I don’t think there’s any way I can top last week’s post. It was a winner. It’s apparent to me, my readers like real life stories, especially when it involves romance. Which may be why I especially enjoyed one of the reviews I found on my latest release, Rebecca’s Legacy:

Thank you, Caroline Gabor!

As a young reader, I enjoyed biographies. The real-life stories of some of my favorite people interested me. That’s the appeal of writing non-fiction, I suppose. Getting to know folks better, especially when extraordinary things happen.

Which is probably why I was always fascinated by my maternal grandmother’s life. I was only two when she died, so I have no memory of her. Only snippets of stories my mother told over the years. For some reason I was never privy too, my grandfather left her and his two daughters behind in Seattle, and moved to Los Angeles. Unfortunately, he cleared out their bank account before he left.

Right off, you’ll probably think how horrible that was, and figure the family hated him afterwards, but that’s not really what happened. He was angry when he left, because he wanted to move, and my grandmother didn’t. So he took all his hard-earned cash and went away, probably thinking she would relent.

He should’ve known better.

Grandma and Bernie Alonzo, 1952

Audrie Leon Packnett Christy (Alonzo), my grandmother, was of Austrian/native American descent (both came from her father). I hear she had a strong will. “Sit up straight, Joan.” My mother told me how she’d demand that her girls stand tall. Straight shoulders. No slouching. Walk like a lady. Maybe some of those demands are the reason my mother left home at an early age. She was still in high school when she went to live with a friend in a small downtown apartment.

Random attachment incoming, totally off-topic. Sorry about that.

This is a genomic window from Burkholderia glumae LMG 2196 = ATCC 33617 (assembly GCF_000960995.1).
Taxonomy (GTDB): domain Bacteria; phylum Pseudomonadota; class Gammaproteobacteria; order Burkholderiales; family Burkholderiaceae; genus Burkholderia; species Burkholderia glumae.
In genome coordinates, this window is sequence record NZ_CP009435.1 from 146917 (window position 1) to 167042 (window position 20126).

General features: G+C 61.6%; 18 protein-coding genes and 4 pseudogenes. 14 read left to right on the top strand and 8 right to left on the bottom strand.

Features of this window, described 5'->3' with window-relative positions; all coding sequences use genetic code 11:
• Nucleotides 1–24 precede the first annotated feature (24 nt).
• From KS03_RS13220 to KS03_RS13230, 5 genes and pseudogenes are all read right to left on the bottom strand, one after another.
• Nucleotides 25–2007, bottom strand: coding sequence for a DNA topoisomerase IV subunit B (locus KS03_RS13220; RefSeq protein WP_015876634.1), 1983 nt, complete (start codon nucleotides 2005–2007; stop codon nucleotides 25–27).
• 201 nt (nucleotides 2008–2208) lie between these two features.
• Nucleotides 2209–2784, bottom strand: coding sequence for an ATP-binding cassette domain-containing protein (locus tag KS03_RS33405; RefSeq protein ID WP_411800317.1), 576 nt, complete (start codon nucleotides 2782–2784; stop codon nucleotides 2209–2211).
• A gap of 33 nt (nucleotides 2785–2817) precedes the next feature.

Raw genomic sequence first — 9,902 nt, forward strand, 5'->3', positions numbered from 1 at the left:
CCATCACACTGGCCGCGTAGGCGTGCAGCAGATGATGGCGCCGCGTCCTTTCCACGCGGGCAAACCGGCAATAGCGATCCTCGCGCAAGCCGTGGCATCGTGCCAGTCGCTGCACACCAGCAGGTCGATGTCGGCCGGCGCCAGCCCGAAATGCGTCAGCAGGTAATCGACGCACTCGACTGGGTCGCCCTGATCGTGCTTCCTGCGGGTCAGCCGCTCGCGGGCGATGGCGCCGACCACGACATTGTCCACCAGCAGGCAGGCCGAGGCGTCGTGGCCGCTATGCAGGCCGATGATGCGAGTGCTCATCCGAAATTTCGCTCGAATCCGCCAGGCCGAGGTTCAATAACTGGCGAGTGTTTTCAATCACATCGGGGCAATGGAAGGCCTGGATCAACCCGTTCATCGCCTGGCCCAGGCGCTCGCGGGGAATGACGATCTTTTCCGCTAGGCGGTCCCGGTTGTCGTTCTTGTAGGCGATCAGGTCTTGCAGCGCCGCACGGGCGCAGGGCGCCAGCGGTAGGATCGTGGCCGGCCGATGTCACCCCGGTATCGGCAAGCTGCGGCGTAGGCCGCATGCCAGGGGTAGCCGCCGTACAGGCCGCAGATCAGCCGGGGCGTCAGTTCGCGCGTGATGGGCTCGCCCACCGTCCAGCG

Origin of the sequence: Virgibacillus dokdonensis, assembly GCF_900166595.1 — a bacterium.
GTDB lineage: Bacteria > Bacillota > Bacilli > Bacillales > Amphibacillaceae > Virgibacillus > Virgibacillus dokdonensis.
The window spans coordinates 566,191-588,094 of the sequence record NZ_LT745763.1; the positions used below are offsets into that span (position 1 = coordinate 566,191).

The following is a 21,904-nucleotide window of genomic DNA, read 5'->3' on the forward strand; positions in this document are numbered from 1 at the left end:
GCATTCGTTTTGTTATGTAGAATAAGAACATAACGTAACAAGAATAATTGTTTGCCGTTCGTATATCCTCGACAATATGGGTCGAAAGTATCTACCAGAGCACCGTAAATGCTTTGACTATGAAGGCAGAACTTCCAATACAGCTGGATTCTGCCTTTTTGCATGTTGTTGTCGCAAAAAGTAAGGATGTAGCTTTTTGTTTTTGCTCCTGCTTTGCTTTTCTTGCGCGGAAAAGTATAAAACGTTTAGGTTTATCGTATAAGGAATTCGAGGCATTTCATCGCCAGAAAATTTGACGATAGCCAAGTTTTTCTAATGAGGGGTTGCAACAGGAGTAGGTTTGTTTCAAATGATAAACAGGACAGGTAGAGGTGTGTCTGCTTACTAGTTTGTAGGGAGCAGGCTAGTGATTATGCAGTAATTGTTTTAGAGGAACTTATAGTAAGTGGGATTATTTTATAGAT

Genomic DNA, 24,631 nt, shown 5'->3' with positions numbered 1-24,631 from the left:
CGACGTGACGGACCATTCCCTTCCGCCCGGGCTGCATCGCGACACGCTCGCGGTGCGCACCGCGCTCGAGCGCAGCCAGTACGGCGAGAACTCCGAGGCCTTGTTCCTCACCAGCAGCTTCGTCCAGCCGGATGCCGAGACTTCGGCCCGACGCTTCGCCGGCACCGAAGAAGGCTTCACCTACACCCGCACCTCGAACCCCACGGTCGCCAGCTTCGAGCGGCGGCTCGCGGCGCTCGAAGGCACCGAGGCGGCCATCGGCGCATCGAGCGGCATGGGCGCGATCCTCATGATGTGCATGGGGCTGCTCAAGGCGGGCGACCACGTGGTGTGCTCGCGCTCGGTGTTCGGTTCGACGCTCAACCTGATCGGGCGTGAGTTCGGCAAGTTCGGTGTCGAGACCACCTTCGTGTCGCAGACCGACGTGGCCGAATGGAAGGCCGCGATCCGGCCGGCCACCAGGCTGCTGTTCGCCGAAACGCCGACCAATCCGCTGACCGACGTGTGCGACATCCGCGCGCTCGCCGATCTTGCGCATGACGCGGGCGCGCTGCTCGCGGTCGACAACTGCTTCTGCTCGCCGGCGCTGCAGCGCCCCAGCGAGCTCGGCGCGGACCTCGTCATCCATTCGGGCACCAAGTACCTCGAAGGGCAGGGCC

Mom married at seventeen, her sister married at fifteen. My grandmother remarried around the time my mother left home. There are a lot of blanks in this story. My mother never talked about that time, and I’ve never pressed her to tell. I wonder, though, because my step-grandfather said of my grandmother, “She was the love of my life. I will never forget her.”

I know he was the one who drove my mother to the hospital when I was on my way into the world. My grandmother named me, and was the first, after my mother, to hold me. I think she created a bond that’s never left me.

I look through Mom’s old photographs and dream up stories to fill the holes. One day, I’ll tell the stories.

Henry Earl Christy, my grandpa, lived in Southern California until he died at the age of 75. His health was bad, but every photo shows him smiling, and most photos include a dog. He also remarried. My step-grandmother’s name was Viola, and that’s what we called her. Never Grandma, or any variation of it, just, “Viola.”

She smoked a lot and usually had an alcoholic beverage in her hand. She had a low voice, and she laughed easily. But, she also dictated where they would live. When Grandpa wanted to live in the Santa Monica mountains to be near a hot springs (relief for his Rheumatoid Arthritis), she put her foot down. It was too cold there. She preferred the valley, so they moved to Paramount.

In Paramount, Grandpa met some of the “movie stars” when they visited the hospital. There’s a picture somewhere, of Grandpa with Betty White. I hope I inherit that one someday. 🙂

He spent a lot of time in hospitals, sometimes as a patient, other times, as a volunteer. Volunteering helped pay the hospital bills. He also became a guinea pig, allowing them to try new procedures, hoping to help others overcome RA and Emphysema. After his death, he left his body to research. I try not to think about that. I’m sure he joked about it. Maybe they’d call him “Joe.” He’d hang out with the other cadavers.

That was my Grandpa. I didn’t know him well, because most of my life, I lived over here, and he was over there. But, he wrote almost weekly letters to my mother, so we knew about him.

Maybe someday, I’ll write that story, too. There’s a romance in there somewhere, I just know it.